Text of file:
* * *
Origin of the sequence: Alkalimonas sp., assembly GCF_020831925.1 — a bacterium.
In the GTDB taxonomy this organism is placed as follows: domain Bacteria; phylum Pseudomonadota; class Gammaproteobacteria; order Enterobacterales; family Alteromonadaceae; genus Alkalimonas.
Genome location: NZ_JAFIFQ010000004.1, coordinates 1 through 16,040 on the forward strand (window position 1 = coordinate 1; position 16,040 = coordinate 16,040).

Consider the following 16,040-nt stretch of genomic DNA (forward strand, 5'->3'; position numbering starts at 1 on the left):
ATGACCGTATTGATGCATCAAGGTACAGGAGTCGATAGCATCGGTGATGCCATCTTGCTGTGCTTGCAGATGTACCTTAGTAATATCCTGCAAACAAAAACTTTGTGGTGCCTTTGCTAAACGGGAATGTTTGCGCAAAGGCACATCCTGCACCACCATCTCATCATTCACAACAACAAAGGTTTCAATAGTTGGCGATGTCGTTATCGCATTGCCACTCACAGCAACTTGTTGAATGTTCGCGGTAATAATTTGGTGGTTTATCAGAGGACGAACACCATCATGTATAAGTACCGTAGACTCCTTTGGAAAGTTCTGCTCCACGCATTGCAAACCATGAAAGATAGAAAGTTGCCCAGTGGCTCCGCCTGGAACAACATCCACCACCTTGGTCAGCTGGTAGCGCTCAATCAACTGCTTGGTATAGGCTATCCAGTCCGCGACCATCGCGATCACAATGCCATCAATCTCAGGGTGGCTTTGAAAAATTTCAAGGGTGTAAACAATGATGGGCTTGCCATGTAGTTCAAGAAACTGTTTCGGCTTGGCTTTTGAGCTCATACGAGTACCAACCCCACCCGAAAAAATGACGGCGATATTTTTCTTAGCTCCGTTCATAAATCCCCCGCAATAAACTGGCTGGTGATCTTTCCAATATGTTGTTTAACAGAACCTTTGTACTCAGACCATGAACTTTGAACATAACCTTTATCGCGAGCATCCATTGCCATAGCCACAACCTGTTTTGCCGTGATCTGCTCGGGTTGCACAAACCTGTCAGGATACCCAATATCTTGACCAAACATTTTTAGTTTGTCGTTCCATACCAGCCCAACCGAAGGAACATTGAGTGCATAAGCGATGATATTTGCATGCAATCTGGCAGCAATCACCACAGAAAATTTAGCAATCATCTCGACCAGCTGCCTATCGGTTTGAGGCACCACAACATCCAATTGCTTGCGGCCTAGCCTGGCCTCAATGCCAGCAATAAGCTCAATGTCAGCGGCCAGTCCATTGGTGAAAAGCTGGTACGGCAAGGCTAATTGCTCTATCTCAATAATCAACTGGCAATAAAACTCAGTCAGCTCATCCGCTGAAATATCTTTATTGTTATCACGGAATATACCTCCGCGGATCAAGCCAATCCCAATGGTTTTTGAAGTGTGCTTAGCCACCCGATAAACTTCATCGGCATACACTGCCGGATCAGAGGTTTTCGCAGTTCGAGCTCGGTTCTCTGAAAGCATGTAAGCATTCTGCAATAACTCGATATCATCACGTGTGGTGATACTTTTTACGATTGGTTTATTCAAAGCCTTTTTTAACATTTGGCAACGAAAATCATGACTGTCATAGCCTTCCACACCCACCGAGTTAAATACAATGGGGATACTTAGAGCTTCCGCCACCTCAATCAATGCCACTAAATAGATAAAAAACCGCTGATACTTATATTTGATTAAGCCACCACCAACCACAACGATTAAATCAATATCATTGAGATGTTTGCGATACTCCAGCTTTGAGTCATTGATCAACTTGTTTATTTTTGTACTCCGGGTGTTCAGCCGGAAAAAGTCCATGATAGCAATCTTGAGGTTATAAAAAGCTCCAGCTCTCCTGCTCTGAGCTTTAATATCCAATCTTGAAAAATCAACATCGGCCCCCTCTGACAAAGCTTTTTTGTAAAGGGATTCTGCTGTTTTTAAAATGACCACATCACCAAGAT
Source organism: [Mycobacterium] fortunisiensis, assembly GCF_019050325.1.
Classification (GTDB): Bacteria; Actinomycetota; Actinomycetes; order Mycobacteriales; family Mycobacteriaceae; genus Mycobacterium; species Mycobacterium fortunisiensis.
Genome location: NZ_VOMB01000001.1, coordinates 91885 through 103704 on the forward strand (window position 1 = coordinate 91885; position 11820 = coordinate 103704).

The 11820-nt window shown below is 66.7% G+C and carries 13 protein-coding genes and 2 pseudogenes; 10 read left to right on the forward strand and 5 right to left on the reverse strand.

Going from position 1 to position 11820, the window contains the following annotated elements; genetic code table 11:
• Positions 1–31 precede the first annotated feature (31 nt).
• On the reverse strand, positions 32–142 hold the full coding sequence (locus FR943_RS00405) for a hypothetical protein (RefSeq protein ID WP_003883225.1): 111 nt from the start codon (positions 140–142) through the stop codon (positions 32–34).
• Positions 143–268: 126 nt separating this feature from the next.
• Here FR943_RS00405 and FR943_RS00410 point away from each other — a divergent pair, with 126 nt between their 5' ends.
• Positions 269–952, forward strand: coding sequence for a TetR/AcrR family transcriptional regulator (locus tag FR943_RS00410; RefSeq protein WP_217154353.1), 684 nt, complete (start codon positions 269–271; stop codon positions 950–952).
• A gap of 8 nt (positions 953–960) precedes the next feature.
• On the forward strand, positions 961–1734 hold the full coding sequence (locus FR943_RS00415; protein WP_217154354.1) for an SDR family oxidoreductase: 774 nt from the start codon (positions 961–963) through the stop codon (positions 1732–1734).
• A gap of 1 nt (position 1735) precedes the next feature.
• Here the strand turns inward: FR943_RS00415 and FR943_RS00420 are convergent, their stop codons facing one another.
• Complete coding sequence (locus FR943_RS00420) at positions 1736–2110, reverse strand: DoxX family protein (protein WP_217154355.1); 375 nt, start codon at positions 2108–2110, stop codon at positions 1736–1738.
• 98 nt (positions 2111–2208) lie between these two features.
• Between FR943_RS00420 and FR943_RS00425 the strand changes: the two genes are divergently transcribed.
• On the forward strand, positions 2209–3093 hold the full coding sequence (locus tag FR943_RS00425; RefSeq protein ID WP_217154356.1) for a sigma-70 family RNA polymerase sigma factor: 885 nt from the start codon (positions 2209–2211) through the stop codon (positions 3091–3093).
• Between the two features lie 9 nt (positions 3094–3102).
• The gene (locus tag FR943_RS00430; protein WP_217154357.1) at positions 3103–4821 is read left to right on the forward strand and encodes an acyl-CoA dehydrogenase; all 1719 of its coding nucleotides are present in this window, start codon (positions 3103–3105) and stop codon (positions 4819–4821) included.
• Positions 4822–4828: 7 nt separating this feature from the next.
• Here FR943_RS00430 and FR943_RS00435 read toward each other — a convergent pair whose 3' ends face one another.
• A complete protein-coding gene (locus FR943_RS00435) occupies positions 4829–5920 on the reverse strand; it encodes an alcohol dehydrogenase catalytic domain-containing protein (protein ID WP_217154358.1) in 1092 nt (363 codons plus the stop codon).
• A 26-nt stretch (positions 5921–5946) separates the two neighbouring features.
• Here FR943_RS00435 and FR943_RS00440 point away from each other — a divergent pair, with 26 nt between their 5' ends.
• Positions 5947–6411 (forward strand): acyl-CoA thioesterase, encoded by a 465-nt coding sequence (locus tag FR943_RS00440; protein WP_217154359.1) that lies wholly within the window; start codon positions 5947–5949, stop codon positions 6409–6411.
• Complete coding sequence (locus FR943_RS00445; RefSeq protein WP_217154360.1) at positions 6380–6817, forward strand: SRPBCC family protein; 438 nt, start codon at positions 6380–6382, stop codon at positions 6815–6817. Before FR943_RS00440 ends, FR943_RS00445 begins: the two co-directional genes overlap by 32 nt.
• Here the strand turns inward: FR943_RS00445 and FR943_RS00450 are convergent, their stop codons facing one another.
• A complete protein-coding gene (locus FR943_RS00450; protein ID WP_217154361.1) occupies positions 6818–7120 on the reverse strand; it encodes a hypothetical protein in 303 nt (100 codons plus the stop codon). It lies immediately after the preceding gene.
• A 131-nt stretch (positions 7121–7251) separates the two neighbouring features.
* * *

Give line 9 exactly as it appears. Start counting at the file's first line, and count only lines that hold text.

The 11820-nt window shown below is 66.7% G+C and carries 13 protein-coding genes and 2 pseudogenes; 10 read left to right on the forward strand and 5 right to left on the reverse strand.